How do I choose what to draw? I don't want to impose my ideas before I have learnt anything, but I have to start somewhere. An unexpected side effect of drawing is that by concentrating on whatever is in front of me, makes me miss the quick actions right and left. Each image is by nature composed of incidents that happen over a period of time. People are rarely in the same place together and so it demands a leap of faith in the viewer that what I am drawing, happened. I have got round this by drawing the buildings first, which frames the action/interaction of the people. In some places, I began to see connections; the same people would appear in different places and this has linked some of the drawings together.
I haven't had as much meaningful conversations as I'd hoped. I hadn't anticipated the language barriers would be so great. I've been met with suspicion occasionally, but I've been very open about what I am drawing and always show what I am doing. I'm met with bemusement sometimes, but almost always a positive reaction. People call all their friends over and take photos of the drawings. I have wondered if this public display could affect what I choose to draw, and how I draw it. Would I offend someone if I depicted their washing strung out on the balcony, or the rubbish at the door? This is a much more personal censorship than the government constraints I had anticipated. This is a problem encountered by Mitch Miller, in his Red Road Flats project, making decisions about content that may not have been intended for inclusion, and torn between the honesty of his work and his loyalty to the community he portrayed.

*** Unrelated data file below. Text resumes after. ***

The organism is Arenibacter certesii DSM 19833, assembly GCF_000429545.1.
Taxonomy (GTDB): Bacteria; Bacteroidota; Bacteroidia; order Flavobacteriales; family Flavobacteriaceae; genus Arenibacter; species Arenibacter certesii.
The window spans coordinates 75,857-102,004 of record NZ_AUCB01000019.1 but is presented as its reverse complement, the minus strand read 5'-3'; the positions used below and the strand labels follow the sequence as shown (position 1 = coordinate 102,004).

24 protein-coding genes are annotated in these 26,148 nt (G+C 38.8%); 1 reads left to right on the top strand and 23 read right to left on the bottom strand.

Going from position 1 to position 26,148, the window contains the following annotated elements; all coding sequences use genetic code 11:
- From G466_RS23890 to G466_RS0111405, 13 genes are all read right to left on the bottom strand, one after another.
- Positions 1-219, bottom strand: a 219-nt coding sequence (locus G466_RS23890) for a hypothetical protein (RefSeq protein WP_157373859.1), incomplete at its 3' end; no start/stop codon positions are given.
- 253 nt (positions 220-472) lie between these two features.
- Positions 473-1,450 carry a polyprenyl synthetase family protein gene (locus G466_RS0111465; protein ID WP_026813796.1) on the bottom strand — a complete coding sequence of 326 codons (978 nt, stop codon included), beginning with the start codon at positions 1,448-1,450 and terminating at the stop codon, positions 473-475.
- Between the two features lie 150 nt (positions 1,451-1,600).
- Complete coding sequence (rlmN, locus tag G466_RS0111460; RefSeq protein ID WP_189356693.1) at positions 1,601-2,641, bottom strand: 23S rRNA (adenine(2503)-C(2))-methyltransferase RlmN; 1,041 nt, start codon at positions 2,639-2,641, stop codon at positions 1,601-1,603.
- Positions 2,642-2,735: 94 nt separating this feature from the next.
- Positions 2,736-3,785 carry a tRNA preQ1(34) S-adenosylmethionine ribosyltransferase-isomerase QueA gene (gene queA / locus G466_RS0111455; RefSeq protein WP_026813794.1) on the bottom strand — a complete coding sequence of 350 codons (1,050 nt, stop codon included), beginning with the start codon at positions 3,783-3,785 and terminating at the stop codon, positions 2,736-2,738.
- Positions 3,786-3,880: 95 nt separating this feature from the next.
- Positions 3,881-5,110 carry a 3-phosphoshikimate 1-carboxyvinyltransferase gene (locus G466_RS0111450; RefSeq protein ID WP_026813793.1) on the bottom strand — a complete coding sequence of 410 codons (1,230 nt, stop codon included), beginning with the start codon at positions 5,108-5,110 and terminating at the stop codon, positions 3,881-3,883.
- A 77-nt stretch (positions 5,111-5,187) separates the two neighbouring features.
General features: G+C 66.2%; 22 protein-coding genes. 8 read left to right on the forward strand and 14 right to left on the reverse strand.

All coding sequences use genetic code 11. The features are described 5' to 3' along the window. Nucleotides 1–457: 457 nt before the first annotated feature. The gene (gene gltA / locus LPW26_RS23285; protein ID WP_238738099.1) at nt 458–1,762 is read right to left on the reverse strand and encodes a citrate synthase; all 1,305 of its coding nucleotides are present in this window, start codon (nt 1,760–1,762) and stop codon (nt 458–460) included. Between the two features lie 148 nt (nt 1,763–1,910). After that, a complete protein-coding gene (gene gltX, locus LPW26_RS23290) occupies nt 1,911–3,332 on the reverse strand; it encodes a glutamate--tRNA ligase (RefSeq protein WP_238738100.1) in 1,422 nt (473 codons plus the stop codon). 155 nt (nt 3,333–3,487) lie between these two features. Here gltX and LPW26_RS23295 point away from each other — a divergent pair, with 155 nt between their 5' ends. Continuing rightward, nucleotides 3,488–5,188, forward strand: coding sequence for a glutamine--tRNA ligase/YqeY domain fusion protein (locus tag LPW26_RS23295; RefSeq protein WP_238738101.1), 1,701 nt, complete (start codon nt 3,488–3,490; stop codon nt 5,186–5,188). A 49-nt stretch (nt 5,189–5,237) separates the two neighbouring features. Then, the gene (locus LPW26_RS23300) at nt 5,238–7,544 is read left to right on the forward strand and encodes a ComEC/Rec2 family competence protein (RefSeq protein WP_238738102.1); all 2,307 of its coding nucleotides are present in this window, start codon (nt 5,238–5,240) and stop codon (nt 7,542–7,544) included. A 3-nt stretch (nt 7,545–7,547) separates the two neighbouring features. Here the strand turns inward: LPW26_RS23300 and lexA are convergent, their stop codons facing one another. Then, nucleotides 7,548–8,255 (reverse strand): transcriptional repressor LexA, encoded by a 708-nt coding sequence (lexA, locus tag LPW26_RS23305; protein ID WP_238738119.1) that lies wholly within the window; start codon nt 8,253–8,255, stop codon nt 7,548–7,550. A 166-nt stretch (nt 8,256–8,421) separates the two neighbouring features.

I am now at the stage where the structure and relationship between the drawings is important. It seemed easy at first -it was a geographic decision, but the more images I am making, the more tenuous the links seem to be. It's time to re evaluate.